Worlds Most Useless Machine Rebuild

The Original Build

Back in 2009 I build my first copy of a “worlds most useless machine” from a video I found on wimp.com, it is no longer posted, which was a copy of the real original by Claude Shannon called the ultimate machine.   The original box was built quickly over the course of one weekend and worked for a few weeks.  However the electronic circuit had a few flaws due to me trying to save costs.  I was trying to power the servo’s and the electronics from the same batteries which caused some problems and ended up frying my microelectronic.   3 years later and I decided to revive the box and make some improvements to both the electronics and the operation of the box.  With the original box most people were skeptical when I handed it to them and told them to turn it On, they always wanted to open the lid first.  So I decided to add a lock to the box, so they can’t open it.  The only thing they can do is turn on the switch, which adds to the suspense.   It really is fun to watch people see the box for the first time.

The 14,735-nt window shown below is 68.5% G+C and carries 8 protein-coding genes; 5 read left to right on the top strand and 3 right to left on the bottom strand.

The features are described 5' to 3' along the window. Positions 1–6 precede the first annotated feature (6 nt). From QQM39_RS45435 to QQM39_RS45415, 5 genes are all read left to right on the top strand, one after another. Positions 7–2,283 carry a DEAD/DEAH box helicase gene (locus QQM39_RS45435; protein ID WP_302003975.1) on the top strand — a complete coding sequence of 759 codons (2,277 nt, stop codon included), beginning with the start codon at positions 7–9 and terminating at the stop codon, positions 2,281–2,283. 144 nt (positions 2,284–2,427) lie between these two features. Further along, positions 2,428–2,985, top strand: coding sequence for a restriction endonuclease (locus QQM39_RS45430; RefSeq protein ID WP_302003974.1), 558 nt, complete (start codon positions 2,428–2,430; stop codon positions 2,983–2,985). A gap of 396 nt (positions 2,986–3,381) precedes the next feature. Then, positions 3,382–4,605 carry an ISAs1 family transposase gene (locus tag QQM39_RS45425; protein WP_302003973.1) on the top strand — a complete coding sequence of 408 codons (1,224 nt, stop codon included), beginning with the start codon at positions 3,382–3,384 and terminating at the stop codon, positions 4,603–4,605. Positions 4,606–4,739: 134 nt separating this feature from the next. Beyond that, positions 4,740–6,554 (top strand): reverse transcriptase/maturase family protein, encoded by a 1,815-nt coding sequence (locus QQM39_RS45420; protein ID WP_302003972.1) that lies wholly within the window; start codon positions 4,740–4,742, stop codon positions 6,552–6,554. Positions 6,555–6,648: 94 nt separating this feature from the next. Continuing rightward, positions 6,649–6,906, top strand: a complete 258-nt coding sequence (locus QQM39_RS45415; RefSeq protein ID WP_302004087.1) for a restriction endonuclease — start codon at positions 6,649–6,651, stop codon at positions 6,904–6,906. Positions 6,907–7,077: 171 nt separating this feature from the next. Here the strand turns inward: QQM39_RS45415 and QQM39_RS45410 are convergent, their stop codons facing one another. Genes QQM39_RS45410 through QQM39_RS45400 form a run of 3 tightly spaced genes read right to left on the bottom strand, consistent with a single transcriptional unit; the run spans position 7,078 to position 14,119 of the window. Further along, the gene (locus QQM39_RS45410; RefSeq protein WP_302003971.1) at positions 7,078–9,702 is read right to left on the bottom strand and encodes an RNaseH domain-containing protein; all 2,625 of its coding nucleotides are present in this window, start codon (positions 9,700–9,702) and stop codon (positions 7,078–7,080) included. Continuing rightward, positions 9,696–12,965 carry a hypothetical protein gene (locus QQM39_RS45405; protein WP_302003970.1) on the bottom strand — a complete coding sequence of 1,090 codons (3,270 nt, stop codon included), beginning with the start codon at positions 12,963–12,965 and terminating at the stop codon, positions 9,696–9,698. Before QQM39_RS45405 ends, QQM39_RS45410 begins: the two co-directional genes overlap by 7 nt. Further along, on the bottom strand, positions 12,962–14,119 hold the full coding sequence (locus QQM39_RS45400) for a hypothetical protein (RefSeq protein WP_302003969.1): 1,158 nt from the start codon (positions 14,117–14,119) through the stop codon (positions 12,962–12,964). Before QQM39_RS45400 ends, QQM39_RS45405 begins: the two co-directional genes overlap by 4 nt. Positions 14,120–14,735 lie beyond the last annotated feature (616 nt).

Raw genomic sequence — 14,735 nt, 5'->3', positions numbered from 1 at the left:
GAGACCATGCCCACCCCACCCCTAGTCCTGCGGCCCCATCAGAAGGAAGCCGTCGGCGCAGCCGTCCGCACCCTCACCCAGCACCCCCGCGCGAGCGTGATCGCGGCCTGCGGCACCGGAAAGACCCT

Building the Box

The base box used in the prototype was a cheap wooden box purchased from Michael Craft Stores.  I replaced the lid with a small piece of 1/2″ plywood that I cut to make the two halves.  The side with the switch is nailed on while the flap side was attached with the boxes original hinges moved to the side.  The servo mounts and battery holder are made out of craft balsa wood.

Schematic and Design

Basic Logic Flow:

  1. User Turns On Power
  2. MicroController Powers On